suggesting that the behavior of software cannot be fully anticipated as a
matter of mathematics. But the more
we can do to understand autonomous
systems before deploying them in the
wild, the better.
Second, it is critical that researchers be permitted and even encouraged
to test deployed systems—without
fear of reprisal. Corporations and
regulators can and should support
research that throws curveballs to
autonomous technology to see how
it reacts. Perhaps the closest analogy is bug bounties in the security
context; at a minimum, terms of service agreements should clarify that
safety-critical research is welcome
and will not be met with litigation.
Finally, the present wave of intelligence was preceded by an equally
consequential wave of connectivity.
The ongoing connection firms now
maintain to intelligence products,
while in ways problematic, also offers an opportunity for better monitoring. 6 One day, perhaps, mechanical angels will sense an unexpected
opportunity but check with a human
before rushing in.
None of these interventions represent a panacea. The good news is
that we have time. The first generation of mainstream robotics, including fully autonomous vehicles, does
not present a genuinely difficult
puzzle for law in this law professor’s view. The next well may. In the
interim, I hope the law and technology community will be hard at work
grappling with the legal uncertainty
that technical uncertainty understandably begets.
1. Calo, R. Robotics and the lessons of cyberlaw.
California Law Review 513, 103 (2015).
2. Foster v. Preston Mill Co. 268 P.2d 645 (Wash. 1954).
3. Hill, K. Who do we blame when a robot threatens to kill
people? Spinter.com (Feb. 15, 2015); http://bit.ly/2FFKszl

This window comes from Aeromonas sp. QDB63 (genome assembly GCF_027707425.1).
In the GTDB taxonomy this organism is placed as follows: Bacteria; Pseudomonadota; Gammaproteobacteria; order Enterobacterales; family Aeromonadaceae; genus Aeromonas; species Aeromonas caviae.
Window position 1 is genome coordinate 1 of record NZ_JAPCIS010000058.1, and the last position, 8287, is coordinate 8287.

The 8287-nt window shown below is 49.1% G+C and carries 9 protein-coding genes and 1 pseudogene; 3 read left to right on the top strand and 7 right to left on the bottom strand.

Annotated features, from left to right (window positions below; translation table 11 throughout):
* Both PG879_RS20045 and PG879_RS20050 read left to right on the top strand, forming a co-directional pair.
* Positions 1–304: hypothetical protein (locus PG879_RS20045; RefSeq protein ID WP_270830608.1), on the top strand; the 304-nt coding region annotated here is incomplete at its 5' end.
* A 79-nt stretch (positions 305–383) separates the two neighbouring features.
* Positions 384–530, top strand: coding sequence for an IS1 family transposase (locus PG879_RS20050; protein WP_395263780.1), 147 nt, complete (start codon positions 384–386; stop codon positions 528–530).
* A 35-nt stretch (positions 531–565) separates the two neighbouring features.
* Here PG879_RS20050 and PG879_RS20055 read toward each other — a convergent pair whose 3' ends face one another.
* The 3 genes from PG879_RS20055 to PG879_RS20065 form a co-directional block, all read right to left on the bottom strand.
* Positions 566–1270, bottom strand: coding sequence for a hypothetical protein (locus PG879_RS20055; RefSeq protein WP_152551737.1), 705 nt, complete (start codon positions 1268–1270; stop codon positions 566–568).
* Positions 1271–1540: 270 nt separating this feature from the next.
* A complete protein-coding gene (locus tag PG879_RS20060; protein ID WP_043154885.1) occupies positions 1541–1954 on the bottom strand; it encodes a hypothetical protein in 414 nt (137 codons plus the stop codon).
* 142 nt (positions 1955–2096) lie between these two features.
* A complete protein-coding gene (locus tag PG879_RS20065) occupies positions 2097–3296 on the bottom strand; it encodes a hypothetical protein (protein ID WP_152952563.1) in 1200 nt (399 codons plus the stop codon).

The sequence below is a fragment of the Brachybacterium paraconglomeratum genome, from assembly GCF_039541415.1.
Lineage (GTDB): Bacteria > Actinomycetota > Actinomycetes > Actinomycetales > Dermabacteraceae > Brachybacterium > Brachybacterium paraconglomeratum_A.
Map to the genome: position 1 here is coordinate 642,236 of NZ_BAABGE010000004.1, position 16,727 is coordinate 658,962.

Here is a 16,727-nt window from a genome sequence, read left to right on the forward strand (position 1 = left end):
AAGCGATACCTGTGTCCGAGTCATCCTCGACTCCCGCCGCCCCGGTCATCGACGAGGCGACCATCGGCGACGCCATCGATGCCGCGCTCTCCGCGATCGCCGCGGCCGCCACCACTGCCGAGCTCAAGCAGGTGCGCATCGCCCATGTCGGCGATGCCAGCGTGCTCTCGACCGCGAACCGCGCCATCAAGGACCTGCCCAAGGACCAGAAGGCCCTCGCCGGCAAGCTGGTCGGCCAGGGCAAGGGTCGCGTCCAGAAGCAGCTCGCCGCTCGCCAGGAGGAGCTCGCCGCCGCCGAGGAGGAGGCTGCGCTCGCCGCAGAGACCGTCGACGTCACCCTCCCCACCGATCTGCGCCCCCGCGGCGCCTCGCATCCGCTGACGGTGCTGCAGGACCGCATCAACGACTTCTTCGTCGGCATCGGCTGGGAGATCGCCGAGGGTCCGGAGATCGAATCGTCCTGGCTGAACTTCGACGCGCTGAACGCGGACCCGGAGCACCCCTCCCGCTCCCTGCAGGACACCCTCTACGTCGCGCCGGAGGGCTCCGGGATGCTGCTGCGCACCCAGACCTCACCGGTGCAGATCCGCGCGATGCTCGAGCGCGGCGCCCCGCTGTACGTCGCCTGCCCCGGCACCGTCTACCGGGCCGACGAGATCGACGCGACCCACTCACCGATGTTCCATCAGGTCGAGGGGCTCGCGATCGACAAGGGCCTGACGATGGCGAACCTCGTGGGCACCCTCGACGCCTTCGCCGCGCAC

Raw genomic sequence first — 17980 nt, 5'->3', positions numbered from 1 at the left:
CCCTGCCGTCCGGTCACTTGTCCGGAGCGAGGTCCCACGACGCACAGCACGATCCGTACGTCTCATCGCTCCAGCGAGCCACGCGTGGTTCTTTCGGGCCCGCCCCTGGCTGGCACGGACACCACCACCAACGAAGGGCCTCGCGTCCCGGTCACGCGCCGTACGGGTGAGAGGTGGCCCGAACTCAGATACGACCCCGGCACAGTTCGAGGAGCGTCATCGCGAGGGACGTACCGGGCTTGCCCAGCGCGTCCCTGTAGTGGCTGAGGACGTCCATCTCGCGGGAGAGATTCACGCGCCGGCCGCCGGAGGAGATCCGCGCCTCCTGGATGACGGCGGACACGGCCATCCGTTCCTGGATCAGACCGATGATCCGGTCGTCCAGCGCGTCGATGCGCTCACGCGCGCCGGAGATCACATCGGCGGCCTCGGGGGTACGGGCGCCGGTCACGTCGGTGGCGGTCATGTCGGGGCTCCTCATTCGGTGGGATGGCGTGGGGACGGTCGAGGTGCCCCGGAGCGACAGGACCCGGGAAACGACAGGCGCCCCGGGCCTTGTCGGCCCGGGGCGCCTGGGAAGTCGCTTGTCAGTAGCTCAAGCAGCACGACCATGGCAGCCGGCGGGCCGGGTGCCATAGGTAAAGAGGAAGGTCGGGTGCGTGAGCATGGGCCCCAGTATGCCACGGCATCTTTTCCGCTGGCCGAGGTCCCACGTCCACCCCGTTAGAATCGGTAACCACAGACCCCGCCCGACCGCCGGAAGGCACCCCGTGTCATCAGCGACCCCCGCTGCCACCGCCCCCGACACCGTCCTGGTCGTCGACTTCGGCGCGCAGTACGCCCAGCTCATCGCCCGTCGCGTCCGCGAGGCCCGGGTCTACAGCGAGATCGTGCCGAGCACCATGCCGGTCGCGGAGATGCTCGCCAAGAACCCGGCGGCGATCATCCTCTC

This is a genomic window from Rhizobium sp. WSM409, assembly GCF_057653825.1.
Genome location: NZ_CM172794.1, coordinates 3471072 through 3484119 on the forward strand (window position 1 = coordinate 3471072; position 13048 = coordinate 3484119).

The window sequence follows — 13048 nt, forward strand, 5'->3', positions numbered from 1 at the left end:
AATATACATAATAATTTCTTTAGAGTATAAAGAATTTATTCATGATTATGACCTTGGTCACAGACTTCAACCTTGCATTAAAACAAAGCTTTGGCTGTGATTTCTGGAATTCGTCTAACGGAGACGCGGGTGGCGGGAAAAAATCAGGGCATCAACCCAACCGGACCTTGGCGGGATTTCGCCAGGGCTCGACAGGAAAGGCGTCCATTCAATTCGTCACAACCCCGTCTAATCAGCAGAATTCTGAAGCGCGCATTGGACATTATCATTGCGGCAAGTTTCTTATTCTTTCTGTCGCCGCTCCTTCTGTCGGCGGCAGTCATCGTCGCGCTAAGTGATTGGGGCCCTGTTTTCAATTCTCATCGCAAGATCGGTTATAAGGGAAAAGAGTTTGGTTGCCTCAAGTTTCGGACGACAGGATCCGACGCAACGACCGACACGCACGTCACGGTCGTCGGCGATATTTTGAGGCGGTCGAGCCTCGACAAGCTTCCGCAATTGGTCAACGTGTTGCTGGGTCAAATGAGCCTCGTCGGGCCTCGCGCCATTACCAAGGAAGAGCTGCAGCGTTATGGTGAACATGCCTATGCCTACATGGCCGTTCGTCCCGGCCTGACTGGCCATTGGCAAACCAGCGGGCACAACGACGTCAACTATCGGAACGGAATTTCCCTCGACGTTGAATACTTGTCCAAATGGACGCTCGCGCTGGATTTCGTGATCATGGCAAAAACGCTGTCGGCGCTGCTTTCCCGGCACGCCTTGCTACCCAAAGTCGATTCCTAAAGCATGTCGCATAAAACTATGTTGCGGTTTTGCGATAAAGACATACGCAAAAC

4. Hope, B. and Ackerman, A. ‘Flash crash’ overhaul is
snarled in red tape. Wall Street Journal (May 5, 2015);
5. Price, R. Microsoft is deleting its AI chatbot’s
incredibly racist tweets. Business Insider (Mar. 24,
2016); http://read.bi/1ZwcF YZ
6. Walker Smith, B. Proximity-driven liability. Georgetown
Law Journal 1777, 102 (2014).
7. Vladeck, D.C. Machines without principles. Washington
Law Review 117, 89 (2014).
Ryan Calo ( email@example.com) is a Lane Powell and D. Wayne
Gittinger Endowed Professorship Associate Professor of
Law at the University of Washington in Seattle, WA, USA.
Copyright held by author.
Holocaust within hours of operation. 5
And who can forget the flash crash
of 2010, in which high-speed trading
algorithms destabilized the market,
precipitating a 10% drop in the Dow
Jones within minutes. 4
As increasing numbers of adaptive systems enter the physical
world, courts will have to reexamine the role foreseeability will play
as a fundamental arbiter of proximate causation and fairness. 1 That
is a big change, but the alternative
is to entertain the prospect of victims without perpetrators. It is one
thing to laugh uneasily at two Facebook chatbots that unexpectedly
invent a new language.a It is another to mourn the loss of a family to
carbon monoxide poisoning while
refusing to hold anyone accountable in civil court.
We lawyers and judges have our
work cut out for us. We may wind
up having to jettison a longstanding
and ubiquitous means of limiting
liability. But what role might there
be for system designers? I certainly
would not recommend stamping
out adaptation or emergence as a
research goal or system feature. Indeed, machines are increasingly useful precisely because they solve problems, spot patterns, or achieve goals
in novel ways no human imagined.
Nevertheless, I would offer a few
thoughts for your consideration.
First, it seems to me worthwhile to invest in tools that attempt to anticipate
robot behavior and mitigate harm.b
The University of Michigan has constructed a faux city to test driverless
cars. Short of this, virtual environments can be used to study robot interactions with complex inputs. I am,
of course, mindful of the literature
a Tim Collins and Mark Prigg, “Facebook
shuts down controversial chatbot experiment after AIs develop their own language to
talk to each other,” Daily Mail (Jul. 31, 2017);
http://dailym.ai/2vnk47J Also see “Did Facebook Shut Down an AI Experiment Because
Chatbots Developed Their Own Language?”
Snopes.com (Aug. 1, 2017); http://dailym.
ai/2vnk47J (concluding that Facebook did
not necessarily expect the behavior but nor
did it shut down the experiment as a result of it).
b For a prescient discussion, see Jeffrey Mogel,
“Emergent (Mis) Behavior vs. Complex Software Systems.” ACM SIGOPS 40, 4 (Oct. 2006),
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